Swimming with Fire

Updated: Mar 1, 2020

5:30 am, air temperature 10 degrees, 10 mph easterly wind.

The sky and sea appear to be on fire, the hot colours of red, pink, orange and yellow are streaking across the morning dawn. The island is quite, a fishing boat sits patiently alongside the quay, rust red canvas sail barely moving in the slight breeze.

In the distance towards St Agnes, the Trinity House ship Galatea is lit up with twinkling lights. Trinity House are regular visitors to Scilly, their job is to carry out hydrographic surveys and to develop, maintain and examine the shipping aids to navigation, such as the channel markers and Bishop Rock Lighthouse. Trinity House began during the reign of Henry eighth in 1514 to regulate pilotage on the Thames.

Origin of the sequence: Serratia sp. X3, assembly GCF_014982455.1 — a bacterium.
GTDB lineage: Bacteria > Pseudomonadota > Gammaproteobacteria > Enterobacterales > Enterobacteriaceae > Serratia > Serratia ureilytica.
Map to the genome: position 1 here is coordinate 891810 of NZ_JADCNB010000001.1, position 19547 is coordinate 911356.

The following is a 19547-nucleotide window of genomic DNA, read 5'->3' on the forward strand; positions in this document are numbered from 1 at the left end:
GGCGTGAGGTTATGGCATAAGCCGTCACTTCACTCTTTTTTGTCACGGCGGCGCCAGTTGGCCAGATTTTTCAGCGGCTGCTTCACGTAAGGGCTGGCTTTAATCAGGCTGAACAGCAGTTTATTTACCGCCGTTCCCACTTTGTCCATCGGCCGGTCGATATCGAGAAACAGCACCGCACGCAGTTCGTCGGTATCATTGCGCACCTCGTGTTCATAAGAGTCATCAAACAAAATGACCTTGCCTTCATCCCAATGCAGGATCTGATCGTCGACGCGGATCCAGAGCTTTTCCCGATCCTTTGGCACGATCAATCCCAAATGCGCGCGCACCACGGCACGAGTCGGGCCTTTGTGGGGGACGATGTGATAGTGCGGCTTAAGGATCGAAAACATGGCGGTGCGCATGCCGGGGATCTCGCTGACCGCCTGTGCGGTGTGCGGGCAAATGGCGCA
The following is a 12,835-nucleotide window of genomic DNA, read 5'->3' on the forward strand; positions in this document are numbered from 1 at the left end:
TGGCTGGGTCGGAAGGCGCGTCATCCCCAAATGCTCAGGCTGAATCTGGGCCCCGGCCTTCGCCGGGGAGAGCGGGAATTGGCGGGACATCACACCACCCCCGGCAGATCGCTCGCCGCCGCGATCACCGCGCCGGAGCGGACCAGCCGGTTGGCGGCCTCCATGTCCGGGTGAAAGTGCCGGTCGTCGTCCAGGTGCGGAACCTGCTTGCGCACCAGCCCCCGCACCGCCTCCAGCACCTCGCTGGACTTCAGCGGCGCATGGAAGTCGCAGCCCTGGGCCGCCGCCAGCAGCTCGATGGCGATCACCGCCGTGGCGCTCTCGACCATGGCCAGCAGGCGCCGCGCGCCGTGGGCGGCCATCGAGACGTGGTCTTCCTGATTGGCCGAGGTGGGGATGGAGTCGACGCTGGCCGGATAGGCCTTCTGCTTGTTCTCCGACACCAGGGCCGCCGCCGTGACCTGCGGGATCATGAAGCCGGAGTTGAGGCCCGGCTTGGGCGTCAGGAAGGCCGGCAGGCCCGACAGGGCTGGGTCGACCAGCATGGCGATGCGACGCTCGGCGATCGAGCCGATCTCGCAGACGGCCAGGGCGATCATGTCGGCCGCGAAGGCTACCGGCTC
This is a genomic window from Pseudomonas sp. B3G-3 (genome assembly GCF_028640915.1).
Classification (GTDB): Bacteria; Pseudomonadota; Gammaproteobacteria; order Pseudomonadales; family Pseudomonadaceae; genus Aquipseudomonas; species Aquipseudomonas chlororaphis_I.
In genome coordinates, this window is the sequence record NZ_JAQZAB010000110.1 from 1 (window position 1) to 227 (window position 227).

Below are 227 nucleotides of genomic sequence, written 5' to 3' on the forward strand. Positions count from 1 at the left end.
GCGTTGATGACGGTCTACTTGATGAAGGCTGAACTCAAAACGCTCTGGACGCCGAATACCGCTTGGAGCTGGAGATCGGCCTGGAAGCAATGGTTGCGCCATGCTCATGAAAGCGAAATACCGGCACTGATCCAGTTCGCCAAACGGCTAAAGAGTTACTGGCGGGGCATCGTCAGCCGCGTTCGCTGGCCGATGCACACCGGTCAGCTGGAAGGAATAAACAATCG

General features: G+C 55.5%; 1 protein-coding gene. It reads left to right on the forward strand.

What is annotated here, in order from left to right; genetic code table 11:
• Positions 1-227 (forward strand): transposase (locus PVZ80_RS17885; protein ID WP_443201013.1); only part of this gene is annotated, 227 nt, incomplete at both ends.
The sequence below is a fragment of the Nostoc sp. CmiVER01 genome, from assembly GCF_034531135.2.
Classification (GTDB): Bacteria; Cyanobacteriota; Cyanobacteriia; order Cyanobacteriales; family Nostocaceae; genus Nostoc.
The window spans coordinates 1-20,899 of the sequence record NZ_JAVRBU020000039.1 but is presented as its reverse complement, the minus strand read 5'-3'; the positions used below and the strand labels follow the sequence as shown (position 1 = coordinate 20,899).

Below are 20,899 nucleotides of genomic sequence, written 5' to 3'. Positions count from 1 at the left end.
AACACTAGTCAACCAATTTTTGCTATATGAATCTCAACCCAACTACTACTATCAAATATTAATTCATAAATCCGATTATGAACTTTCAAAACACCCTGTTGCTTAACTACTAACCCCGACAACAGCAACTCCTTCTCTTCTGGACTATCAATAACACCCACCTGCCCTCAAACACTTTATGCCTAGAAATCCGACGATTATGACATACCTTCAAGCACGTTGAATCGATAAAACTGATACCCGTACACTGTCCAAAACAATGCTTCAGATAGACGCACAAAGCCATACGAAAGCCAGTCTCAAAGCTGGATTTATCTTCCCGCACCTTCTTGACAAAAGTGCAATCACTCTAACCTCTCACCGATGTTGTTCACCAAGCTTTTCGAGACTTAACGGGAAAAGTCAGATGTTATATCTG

I enter the water from the quay steps and it is a sudden emersion into the darkness, in contrast to the rainbow sky above me. The cold instantly knocks all sleepiness from my bones, my skin stings and tingles and my breath catches in my chest. A quick blast of swimming around the quay, back again, and up and down parallel to the shore, and then out, with numb toes, to scamper back and start the day.

The light has already changed and I feel privileged to have seen that amazing sky.

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